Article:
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  • @cairsley #10

    Associating priests automatically with child-molesters still strikes me as very unfair on the great majority of priests who have been are are nothing of the sort. The great evil in this case is the Catholic Church’s arrogance and dishonesty and many other vices that have led its leaders to hide guilty priests’ wrongdoing

    Exactly. I recommend the movie “Calvary” (2014) which dramatises this very issue. In brief, and without spoiling anything that’s not revealed in the opening minutes, it’s a victim of covered-up abuse who turns his wrath not on the offender, but on a Good Priest, whom he regards as a more appropriate representative of the organization responsible for the cover-ups. How it plays out is well worth watching.

    http://www.imdb.com/title/tt2234003/

    On whether or not priests “believe all that stuff”, I recommend the Irish comedy series “Father Ted”. No links here, google it yourself, I don’t want this post to go in the spam bin for eventual moderation.



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  • 17
    Cairsley says:

    To OHooligan #16

    I followed the Father Ted television series (it was broadcast here in New Zealand too) and greatly enjoyed its irreverent and hilarious perspective on the Irish Catholic clergy.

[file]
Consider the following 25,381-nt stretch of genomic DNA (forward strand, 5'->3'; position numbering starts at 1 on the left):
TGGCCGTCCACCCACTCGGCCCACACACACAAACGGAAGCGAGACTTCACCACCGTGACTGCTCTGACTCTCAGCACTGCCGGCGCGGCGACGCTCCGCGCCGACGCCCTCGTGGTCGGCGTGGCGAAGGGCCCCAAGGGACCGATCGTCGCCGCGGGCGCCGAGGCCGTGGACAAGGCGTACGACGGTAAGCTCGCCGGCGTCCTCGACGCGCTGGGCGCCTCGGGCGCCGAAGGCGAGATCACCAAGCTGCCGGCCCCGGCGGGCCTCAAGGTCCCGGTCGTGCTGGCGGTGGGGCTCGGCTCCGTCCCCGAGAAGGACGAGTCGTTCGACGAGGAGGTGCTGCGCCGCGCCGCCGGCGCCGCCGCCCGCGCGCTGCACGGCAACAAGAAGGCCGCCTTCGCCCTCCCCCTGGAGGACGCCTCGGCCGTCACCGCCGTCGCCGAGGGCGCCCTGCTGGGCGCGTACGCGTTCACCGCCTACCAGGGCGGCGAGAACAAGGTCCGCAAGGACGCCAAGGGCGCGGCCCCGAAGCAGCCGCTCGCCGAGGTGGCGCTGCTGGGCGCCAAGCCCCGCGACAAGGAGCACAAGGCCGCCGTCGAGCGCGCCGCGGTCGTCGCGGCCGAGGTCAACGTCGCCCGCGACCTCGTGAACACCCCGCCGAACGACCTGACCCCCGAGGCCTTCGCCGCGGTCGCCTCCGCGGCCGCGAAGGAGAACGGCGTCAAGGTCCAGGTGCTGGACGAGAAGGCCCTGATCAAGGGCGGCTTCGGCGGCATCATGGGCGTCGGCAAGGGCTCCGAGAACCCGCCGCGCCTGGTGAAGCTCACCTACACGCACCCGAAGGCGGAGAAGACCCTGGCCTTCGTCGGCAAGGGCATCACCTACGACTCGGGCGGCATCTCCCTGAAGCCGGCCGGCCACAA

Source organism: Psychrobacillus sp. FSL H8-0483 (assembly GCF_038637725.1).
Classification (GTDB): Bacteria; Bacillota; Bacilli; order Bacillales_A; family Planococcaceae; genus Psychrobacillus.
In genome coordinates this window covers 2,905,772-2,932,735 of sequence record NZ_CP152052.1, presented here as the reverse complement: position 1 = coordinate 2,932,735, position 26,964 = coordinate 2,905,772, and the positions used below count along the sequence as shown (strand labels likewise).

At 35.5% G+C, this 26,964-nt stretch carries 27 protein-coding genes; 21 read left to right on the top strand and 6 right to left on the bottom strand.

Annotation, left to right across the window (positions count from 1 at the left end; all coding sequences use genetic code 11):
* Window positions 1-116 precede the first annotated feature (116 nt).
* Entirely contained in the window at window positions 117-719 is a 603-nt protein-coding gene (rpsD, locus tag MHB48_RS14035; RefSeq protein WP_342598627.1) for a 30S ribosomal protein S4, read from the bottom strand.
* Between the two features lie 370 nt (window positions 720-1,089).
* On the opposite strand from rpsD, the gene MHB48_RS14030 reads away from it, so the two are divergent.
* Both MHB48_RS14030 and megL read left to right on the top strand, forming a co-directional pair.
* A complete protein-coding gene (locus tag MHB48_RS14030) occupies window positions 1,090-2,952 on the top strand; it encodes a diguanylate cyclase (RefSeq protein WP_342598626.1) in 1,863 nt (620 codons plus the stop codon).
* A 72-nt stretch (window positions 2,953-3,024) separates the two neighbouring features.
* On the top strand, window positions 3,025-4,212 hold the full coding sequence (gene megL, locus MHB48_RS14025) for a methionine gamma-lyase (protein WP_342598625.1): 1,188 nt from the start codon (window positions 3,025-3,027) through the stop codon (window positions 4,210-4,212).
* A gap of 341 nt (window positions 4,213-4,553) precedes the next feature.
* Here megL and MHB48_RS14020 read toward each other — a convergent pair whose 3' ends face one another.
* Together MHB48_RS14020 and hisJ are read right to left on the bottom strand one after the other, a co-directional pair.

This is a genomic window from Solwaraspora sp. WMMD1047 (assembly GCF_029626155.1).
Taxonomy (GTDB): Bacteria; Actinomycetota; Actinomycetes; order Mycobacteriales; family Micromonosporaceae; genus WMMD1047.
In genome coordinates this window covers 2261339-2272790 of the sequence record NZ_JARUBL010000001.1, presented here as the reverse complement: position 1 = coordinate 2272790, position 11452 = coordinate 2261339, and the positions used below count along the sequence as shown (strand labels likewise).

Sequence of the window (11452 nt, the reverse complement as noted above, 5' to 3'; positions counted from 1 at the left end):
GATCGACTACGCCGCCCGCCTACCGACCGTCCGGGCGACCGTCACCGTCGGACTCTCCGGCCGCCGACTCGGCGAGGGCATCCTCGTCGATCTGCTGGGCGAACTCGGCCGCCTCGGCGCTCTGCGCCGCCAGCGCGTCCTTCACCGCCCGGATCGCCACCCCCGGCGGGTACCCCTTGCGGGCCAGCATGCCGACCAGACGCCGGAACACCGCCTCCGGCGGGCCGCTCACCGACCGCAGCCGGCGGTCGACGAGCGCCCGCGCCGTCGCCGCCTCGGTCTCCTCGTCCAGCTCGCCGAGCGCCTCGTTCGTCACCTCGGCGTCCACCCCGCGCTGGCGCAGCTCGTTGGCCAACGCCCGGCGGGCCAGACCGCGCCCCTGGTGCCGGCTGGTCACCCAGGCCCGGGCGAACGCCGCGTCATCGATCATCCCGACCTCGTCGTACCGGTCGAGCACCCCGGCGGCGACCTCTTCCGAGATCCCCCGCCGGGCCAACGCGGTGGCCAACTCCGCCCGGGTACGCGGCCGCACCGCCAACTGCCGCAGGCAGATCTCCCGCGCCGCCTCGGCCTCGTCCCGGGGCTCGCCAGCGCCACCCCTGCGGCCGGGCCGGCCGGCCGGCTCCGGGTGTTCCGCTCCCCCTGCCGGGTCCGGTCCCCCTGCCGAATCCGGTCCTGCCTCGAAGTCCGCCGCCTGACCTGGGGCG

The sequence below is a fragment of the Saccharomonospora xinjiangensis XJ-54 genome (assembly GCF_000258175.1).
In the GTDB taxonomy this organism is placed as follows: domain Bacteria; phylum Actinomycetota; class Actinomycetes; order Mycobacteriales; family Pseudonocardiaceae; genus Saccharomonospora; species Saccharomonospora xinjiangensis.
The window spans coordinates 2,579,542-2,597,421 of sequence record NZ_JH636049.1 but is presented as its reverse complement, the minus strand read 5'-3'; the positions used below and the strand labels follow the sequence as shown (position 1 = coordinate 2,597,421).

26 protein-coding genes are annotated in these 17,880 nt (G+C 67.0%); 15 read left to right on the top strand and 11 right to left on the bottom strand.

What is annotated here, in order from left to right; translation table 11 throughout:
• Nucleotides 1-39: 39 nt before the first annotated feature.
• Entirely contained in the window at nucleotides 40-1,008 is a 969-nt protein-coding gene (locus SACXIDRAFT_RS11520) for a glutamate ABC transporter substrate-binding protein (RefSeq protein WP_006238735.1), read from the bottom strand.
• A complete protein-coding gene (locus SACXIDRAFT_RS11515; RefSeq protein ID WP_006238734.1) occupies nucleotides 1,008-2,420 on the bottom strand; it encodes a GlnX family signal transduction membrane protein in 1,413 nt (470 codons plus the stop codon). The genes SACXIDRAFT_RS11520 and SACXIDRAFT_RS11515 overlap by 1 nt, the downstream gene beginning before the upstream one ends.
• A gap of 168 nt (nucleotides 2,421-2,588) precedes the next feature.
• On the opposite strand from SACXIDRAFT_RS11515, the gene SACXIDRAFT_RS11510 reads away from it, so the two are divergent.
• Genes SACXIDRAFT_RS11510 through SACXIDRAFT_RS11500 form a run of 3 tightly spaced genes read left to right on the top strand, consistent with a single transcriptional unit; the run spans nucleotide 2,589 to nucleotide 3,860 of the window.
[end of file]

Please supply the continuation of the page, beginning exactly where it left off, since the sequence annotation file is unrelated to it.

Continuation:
With regard to whether or not “priests believe all that stuff”, I wonder whether there was a significant difference between Ireland and New Zealand for most of the twentieth century, in that Irish society then was overwhelmingly Catholic and a priest who no longer believed the doctrines and wanted to leave the priesthood would have faced much more opposition and shame than his counterpart in New Zealand would have. Here a priest who wanted to leave the priesthood, even if he had been refused laicization, would have been able to pack his bag and walk away to start a new life, simply because the Catholic Church was relatively so small here and the rest of society cared so little about religion. The social realities in Ireland would have worked to keep priests who had ceased to believe the doctrines of Catholic faith in their high-status positions, compared with the relative freedom in a new and mostly irreligious country like New Zealand for such priests to leave their positions meant that priests here tended to be in earnest about their beliefs (though some, as I mentioned earlier, did not care so much about theological doctrines so much as evangelical values). I never visited Ireland, so you may need to correct the comparison I have made here; but even in England I noticed that there was a high level of cynicism (compared with what I was used to) among the priests.